The Claims of Nature: The "Can Gays Change" Debate Is Muddling the Main Issues
Postrel, Virginia, Reason
In 1973, when the American Psychiatric Association took homosexuality off its list of mental disorders, this summer's controversy over whether gays can change would have been hard to imagine. Although there were always people understood to be spinsters and "confirmed bachelors" for reasons other than independence or social ineptitude, few heterosexuals knew any out-of-the-closet gays. Samesex dates certainly weren't likely to show up at family gatherings or business dinner parties - much less White House functions or the Academy Awards. To be openly gay was to stand outside normal society. Bourgeois mores, it was thought, depended on pretending that homosexuality did not exist.
That has changed. Thanks to the simple but radical concept of persuading people to stop living double lives, the social equilibrium has shifted - more in some places, to be sure, than in others, but throughout American culture. Especially among younger people, it is no longer socially normal for homosexuals to pretend to be heterosexual. And it turns out that the old slogan was right: Gays are indeed "everywhere," a small percentage of the population but sprinkled throughout society. Like heterosexuals, gay individuals turn out not to be reducible to the single fact of sexual orientation. They are a diverse lot and, much to the chagrin of both radical gays and traditionalist conservatives, many are bourgeois and conventional.
That human beings have many aspects to their personalities shouldn't come as a big shock. But when the subject is sex, many commentators take leave of their senses and forget everything they know about people. The only other subjects that make for dumber political discussions are religion and statistics and, at a much more subtle level, nature. This summer's debate dumped all these sense-impairing topics into one big mess.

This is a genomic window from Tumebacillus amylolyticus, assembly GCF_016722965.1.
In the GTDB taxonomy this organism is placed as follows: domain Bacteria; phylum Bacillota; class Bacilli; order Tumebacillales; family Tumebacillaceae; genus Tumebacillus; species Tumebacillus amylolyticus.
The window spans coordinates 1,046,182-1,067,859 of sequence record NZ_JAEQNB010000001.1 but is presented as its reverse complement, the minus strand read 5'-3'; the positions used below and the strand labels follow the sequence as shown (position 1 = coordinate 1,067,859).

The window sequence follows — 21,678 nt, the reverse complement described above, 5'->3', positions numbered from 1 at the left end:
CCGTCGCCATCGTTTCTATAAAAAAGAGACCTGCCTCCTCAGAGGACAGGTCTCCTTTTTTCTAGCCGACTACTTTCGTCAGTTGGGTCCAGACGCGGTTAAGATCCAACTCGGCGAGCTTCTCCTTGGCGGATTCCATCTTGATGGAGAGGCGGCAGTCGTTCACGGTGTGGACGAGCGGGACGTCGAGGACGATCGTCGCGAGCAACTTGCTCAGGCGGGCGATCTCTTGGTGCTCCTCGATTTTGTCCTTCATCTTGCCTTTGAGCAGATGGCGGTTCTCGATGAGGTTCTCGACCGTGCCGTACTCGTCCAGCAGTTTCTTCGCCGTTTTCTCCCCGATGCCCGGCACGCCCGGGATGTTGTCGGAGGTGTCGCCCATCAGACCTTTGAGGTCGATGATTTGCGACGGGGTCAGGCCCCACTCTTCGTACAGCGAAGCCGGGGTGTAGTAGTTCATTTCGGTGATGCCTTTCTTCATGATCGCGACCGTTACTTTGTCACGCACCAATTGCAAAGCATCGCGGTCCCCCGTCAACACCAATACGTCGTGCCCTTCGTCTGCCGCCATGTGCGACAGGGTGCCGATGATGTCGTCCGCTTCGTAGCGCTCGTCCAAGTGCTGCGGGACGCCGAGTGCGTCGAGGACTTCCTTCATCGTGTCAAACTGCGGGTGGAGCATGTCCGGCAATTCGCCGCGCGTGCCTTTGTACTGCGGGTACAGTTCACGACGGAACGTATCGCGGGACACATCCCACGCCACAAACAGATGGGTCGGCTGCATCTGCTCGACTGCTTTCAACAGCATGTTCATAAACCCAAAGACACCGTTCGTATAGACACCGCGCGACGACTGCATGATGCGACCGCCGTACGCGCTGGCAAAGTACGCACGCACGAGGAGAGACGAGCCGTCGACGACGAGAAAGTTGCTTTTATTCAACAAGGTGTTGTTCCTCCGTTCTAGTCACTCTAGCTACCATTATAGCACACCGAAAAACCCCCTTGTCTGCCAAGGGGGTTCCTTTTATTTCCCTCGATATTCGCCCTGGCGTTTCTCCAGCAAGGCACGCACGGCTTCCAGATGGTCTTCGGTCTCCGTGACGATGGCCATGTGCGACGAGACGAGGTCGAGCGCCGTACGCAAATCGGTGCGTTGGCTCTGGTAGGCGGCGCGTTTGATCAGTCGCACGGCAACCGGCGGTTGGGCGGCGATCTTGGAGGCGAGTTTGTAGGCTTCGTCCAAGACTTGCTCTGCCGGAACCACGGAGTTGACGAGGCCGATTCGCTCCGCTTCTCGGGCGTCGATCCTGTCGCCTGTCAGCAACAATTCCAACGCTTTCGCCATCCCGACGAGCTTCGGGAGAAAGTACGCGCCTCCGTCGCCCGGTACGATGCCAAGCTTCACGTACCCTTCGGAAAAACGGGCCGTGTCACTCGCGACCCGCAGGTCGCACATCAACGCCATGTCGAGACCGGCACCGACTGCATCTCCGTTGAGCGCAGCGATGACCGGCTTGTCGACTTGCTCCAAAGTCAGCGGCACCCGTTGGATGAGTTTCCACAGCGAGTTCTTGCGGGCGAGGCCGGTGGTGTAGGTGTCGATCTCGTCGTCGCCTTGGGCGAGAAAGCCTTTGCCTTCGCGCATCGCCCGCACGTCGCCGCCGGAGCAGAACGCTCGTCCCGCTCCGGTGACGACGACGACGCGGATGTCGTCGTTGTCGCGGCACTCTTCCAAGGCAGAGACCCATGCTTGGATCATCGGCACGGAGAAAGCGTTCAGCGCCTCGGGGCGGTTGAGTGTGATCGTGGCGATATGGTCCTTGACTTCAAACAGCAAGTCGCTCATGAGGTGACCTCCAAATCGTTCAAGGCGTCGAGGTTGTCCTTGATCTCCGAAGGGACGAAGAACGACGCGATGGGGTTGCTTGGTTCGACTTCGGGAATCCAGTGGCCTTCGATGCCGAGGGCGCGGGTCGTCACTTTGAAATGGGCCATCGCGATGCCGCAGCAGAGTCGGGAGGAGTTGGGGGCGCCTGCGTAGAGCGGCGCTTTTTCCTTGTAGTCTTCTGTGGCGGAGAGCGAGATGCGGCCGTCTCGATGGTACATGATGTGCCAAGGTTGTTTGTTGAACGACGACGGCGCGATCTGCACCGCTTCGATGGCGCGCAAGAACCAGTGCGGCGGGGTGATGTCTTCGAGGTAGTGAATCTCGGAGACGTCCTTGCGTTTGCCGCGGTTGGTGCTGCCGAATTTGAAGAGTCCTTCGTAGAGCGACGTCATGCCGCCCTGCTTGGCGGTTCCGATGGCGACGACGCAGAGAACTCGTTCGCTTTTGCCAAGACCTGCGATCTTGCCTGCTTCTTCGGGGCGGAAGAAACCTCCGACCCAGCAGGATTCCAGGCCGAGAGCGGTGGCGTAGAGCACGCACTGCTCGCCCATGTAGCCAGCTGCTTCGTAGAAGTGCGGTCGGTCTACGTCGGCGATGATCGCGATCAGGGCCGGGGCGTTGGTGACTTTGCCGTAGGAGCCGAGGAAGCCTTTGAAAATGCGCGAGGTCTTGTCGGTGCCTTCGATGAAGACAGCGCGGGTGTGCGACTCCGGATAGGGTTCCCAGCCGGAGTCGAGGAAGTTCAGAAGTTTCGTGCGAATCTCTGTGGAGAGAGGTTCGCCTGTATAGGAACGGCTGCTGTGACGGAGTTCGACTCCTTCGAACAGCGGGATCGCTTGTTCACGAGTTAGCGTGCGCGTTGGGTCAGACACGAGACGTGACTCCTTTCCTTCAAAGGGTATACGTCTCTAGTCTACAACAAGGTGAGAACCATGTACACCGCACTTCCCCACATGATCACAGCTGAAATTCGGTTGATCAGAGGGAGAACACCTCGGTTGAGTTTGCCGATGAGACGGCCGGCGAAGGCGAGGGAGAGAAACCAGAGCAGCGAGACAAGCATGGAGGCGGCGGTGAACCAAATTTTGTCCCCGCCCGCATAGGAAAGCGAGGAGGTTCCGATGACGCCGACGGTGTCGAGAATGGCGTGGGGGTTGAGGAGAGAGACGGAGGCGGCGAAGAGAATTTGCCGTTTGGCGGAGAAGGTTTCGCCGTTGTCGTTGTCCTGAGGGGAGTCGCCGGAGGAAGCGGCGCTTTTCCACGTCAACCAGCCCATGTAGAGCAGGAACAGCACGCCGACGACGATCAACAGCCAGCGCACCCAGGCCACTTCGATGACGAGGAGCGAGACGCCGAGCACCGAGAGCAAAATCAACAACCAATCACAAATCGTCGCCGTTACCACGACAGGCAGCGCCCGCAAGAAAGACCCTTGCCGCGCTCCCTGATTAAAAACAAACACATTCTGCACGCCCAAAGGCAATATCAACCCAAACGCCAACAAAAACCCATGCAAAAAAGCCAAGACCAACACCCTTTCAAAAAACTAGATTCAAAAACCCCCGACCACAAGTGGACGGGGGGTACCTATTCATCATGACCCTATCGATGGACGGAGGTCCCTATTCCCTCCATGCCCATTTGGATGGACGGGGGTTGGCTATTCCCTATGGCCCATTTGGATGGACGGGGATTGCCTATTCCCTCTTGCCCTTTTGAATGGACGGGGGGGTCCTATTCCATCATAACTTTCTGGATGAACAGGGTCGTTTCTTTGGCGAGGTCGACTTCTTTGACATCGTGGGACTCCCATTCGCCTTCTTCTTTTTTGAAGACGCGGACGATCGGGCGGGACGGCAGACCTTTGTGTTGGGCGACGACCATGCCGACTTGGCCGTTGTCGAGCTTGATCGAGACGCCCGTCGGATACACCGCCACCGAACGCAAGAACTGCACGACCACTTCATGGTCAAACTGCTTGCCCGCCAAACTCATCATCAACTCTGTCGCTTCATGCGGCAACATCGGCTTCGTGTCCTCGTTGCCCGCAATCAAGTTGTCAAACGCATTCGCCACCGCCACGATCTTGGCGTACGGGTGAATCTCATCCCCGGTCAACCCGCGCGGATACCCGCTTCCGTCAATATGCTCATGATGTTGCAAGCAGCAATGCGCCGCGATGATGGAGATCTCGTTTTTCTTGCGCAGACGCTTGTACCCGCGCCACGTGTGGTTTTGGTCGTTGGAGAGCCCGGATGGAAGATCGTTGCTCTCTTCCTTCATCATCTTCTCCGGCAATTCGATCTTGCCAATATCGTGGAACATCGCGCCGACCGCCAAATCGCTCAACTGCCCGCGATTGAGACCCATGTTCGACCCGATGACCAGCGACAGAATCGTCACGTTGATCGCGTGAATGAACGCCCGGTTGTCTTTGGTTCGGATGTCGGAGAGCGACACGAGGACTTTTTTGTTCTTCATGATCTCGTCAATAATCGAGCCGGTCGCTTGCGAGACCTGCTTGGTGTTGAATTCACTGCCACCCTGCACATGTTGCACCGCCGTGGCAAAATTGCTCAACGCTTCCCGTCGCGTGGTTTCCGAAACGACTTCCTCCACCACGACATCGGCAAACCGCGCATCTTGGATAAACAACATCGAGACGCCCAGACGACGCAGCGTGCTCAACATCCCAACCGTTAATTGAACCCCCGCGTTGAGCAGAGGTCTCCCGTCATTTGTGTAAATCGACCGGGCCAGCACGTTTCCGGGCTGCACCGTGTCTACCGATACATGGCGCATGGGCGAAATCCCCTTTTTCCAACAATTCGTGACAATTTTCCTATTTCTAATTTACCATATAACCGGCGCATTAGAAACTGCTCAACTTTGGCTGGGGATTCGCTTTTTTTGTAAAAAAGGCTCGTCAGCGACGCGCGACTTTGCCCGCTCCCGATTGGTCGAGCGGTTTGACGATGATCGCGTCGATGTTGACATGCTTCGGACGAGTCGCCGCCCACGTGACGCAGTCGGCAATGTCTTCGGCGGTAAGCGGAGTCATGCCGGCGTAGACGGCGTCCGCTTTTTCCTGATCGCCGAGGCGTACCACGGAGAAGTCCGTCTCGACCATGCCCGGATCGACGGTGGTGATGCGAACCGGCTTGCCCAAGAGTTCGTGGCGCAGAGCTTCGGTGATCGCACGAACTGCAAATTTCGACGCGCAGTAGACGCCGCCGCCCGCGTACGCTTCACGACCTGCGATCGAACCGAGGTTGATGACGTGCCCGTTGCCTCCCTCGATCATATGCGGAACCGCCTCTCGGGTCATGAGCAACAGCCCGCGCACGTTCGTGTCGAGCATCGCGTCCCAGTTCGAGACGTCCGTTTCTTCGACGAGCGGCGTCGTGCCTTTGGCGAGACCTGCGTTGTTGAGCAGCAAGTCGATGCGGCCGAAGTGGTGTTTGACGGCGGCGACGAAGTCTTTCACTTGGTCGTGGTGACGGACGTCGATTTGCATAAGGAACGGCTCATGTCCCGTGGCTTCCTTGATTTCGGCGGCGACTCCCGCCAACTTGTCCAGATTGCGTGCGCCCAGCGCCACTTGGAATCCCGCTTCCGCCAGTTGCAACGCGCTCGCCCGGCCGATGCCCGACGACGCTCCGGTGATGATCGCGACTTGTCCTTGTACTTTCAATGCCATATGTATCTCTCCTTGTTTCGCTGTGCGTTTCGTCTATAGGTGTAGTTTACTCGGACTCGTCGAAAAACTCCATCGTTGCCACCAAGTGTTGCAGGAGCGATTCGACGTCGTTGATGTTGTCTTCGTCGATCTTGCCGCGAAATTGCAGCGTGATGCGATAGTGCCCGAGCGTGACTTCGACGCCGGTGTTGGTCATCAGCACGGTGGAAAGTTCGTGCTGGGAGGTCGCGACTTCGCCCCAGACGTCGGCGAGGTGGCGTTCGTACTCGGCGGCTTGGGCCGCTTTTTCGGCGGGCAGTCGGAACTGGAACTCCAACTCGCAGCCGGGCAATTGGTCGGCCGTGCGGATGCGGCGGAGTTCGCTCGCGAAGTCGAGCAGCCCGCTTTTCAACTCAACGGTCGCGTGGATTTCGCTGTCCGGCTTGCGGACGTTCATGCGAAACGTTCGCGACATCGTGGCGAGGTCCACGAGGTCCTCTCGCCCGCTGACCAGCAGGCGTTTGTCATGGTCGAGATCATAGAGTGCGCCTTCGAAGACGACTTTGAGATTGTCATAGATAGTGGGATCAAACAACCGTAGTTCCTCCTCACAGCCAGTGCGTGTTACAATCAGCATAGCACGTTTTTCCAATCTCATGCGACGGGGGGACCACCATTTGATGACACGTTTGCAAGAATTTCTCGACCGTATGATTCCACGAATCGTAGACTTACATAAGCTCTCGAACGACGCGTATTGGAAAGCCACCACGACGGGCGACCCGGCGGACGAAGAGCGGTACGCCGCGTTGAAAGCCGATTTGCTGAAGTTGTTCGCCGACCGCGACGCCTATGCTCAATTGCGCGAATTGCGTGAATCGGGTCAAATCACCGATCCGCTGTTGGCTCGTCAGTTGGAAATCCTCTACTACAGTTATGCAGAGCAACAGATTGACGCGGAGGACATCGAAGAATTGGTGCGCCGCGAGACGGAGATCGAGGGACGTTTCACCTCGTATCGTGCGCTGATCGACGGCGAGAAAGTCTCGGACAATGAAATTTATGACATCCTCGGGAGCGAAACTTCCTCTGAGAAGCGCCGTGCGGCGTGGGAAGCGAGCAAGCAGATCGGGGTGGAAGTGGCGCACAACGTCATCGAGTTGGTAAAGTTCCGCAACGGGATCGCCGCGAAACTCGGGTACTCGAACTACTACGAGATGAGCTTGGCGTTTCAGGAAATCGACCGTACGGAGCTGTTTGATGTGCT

It all started when Senate Majority Leader Trent Lott, pressed by conservative talk show host Armstrong Williams, condemned homosexual activity as a "sin." Having thus satisfied the persistent demands of both grassroots fundamentalists and intellectual neoconservatives, Lott immediately tried to soften the message by grasping the language of addiction and disease: "My father has a problem, as I said, with alcoholism. Other people have sex addiction. Other people, you know, are kleptomaniacs. I mean, there are all kinds of problems and addictions and difficulties and experiences of things that you - that are wrong but you should try to, you know, work with that person to learn to control that problem."
Not surprisingly, gays didn't like having a powerful politician cast them as the morally diseased equivalent of thieves and out-of-control drinkers. Collectively and individually, they protested. Lott's conservative fans fought back, mingling two different messages. First, they portrayed themselves as victims. They embraced the argument of the speech-code police that criticizing other people's views is unacceptable - "anti-Christian," in this case. Usually this claim took the form of decrying "name-calling" and demanding "tolerance" for anti-gay views, treating disagreement as the equivalent of censorship. In a ceremony at Lott's office, an obscure conservative group called Public Advocate of the U.S. took the argument to its absurd conclusion, delivering 50,000 petitions asking Congress to "designate the public practice and promotion of 'homosexuality' as a federal 'hate crime.'" So much for tolerance and free speech.
Second, and far more successfully, conservative groups produced stories, featured in full-page newspaper ads, of homosexuals who had adopted heterosexual lifestyles for religious reasons. Janet Folger of the Center for Reclaiming America, who coordinated the $200,000 campaign, told National Public Radio that the ads' message "shatters the foundation of the homosexual movement. That foundation of all of their arguments is based on the myth that homosexuals are born that way and change is impossible. …